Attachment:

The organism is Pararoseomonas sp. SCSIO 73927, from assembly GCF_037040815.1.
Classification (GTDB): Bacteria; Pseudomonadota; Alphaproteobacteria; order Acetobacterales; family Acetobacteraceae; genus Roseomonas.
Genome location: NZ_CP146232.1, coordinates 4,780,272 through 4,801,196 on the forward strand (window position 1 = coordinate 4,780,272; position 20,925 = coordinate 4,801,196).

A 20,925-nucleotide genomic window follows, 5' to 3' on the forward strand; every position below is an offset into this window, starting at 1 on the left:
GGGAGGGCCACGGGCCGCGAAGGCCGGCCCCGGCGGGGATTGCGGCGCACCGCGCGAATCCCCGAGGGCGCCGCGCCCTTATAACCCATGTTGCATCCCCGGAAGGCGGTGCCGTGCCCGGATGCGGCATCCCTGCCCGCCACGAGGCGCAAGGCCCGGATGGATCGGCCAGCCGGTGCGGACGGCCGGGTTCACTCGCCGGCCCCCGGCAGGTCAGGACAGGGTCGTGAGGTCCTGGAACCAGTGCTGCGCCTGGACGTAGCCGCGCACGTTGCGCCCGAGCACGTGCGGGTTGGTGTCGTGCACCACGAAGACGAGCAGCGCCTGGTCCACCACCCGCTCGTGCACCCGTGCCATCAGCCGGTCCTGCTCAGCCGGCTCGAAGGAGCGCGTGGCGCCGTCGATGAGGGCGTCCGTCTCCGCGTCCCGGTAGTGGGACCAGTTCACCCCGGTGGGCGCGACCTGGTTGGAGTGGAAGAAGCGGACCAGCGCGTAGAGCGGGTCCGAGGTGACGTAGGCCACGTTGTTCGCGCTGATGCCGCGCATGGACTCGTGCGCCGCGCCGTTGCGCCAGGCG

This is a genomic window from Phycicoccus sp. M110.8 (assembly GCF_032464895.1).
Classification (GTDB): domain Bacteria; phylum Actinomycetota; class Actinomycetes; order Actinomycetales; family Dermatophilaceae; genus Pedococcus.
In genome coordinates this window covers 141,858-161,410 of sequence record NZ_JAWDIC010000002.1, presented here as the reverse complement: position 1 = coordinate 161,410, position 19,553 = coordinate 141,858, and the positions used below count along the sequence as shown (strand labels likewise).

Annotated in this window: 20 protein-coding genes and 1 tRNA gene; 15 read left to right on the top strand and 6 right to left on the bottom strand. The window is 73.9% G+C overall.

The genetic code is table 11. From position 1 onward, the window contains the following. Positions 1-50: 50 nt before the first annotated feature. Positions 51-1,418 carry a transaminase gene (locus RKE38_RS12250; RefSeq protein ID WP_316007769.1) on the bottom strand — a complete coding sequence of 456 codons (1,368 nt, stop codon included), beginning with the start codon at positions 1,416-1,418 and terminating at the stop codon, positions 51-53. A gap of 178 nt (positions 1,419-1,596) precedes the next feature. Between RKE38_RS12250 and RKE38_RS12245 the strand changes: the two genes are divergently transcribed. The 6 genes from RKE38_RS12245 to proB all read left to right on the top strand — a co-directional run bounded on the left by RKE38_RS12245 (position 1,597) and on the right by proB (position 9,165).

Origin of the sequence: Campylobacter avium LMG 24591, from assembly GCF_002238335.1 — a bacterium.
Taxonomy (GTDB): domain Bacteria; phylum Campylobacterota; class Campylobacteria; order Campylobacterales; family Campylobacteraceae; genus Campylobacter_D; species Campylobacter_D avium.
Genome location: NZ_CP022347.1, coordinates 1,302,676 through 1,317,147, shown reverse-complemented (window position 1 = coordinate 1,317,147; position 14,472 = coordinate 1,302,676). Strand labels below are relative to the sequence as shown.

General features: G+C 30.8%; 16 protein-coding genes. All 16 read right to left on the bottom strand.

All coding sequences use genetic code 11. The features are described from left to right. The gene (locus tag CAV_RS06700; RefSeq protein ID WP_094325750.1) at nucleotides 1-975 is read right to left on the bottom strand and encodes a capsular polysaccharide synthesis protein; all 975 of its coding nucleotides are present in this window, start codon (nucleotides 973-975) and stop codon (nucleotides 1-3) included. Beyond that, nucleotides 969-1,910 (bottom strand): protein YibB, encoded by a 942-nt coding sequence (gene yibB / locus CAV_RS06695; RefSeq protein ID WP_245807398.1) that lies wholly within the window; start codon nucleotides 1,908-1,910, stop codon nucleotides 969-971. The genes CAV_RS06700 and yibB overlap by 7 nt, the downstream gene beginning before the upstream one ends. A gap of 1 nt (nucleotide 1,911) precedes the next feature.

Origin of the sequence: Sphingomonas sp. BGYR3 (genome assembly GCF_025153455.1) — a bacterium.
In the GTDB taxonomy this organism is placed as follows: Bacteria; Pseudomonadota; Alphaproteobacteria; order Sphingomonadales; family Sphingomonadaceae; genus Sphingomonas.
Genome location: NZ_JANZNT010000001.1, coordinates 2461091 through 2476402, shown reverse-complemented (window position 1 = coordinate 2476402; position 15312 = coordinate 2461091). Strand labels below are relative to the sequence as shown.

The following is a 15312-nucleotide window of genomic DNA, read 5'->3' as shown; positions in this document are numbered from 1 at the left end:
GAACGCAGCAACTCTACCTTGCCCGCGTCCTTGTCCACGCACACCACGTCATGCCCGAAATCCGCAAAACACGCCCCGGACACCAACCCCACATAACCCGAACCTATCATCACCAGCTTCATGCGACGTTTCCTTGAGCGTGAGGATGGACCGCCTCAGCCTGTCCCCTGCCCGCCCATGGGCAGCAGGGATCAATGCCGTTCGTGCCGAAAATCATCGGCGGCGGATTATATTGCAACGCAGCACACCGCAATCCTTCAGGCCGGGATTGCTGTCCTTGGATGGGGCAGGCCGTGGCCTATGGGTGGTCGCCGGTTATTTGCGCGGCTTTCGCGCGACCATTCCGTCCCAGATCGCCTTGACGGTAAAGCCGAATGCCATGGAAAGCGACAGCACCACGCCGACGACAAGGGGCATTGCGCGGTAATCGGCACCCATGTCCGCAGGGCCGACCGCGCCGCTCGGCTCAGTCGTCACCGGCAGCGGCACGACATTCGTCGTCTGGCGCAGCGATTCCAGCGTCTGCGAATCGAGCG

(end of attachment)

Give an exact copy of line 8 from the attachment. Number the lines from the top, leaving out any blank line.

In genome coordinates this window covers 141,858-161,410 of sequence record NZ_JAWDIC010000002.1, presented here as the reverse complement: position 1 = coordinate 161,410, position 19,553 = coordinate 141,858, and the positions used below count along the sequence as shown (strand labels likewise).